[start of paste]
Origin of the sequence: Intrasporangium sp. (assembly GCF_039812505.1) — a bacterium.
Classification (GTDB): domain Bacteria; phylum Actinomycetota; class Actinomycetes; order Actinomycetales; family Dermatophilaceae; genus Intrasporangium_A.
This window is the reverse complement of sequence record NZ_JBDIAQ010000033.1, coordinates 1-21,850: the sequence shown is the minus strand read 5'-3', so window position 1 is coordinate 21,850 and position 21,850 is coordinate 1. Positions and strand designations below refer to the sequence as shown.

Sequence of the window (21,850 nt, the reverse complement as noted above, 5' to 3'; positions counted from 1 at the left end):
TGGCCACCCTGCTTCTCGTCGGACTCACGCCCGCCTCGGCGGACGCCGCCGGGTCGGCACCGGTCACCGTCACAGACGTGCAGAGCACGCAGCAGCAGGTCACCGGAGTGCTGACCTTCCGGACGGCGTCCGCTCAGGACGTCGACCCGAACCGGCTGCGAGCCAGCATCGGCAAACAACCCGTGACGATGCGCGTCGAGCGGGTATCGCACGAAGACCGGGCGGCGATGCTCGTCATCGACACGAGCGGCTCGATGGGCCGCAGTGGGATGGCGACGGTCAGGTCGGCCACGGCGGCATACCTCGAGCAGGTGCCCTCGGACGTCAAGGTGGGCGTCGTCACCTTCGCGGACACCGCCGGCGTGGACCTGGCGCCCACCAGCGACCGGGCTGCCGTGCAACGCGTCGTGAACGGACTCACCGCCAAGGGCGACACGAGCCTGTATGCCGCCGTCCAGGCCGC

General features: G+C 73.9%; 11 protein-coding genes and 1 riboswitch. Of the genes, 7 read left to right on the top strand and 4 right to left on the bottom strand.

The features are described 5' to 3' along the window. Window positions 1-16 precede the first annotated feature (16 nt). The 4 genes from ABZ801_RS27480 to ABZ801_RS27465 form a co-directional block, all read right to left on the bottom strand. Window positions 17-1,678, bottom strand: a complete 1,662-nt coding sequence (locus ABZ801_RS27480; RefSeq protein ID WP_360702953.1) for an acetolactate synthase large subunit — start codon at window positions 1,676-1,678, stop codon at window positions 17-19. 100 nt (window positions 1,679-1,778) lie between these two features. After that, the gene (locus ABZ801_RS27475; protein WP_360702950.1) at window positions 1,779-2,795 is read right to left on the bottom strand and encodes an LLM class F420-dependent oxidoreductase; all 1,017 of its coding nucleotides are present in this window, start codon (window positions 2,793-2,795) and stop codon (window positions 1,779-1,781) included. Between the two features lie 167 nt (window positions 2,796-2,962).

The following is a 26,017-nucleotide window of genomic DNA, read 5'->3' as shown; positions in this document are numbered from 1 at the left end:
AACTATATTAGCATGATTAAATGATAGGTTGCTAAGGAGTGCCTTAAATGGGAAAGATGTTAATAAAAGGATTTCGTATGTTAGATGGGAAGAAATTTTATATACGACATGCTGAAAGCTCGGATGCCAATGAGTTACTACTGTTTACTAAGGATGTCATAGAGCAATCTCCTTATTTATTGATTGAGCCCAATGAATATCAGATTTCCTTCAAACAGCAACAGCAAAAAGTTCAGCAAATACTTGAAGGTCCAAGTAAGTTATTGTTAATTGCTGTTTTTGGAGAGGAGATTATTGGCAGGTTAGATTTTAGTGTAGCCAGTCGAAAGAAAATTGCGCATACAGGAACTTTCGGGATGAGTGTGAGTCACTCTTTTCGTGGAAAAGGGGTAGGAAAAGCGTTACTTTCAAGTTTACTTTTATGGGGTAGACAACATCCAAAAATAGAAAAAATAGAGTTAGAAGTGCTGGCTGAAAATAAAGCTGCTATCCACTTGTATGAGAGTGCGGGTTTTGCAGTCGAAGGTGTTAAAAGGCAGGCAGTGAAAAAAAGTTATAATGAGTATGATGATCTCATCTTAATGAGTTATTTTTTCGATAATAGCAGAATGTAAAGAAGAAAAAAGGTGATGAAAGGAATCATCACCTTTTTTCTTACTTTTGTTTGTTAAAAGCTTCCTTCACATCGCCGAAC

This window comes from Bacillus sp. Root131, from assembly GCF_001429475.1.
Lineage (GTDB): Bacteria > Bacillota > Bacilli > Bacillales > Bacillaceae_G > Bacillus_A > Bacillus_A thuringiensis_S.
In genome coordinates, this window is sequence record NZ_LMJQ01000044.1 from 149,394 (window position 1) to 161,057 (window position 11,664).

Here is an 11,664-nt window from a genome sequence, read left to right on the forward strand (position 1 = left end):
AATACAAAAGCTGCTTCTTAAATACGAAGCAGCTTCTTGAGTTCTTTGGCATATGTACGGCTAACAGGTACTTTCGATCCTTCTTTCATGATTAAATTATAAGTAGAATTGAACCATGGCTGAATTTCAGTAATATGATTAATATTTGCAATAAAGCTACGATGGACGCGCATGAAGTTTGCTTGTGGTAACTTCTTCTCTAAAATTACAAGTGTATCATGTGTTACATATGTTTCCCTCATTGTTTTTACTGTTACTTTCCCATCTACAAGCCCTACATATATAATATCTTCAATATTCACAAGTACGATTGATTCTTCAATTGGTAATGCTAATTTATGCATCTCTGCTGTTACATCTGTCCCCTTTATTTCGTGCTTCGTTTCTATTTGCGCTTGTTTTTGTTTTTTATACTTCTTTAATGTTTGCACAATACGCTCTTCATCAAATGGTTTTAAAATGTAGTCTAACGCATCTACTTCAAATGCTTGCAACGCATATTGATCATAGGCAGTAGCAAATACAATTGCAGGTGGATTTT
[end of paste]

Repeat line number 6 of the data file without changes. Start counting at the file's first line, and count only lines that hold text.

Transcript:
General features: G+C 73.9%; 11 protein-coding genes and 1 riboswitch. Of the genes, 7 read left to right on the top strand and 4 right to left on the bottom strand.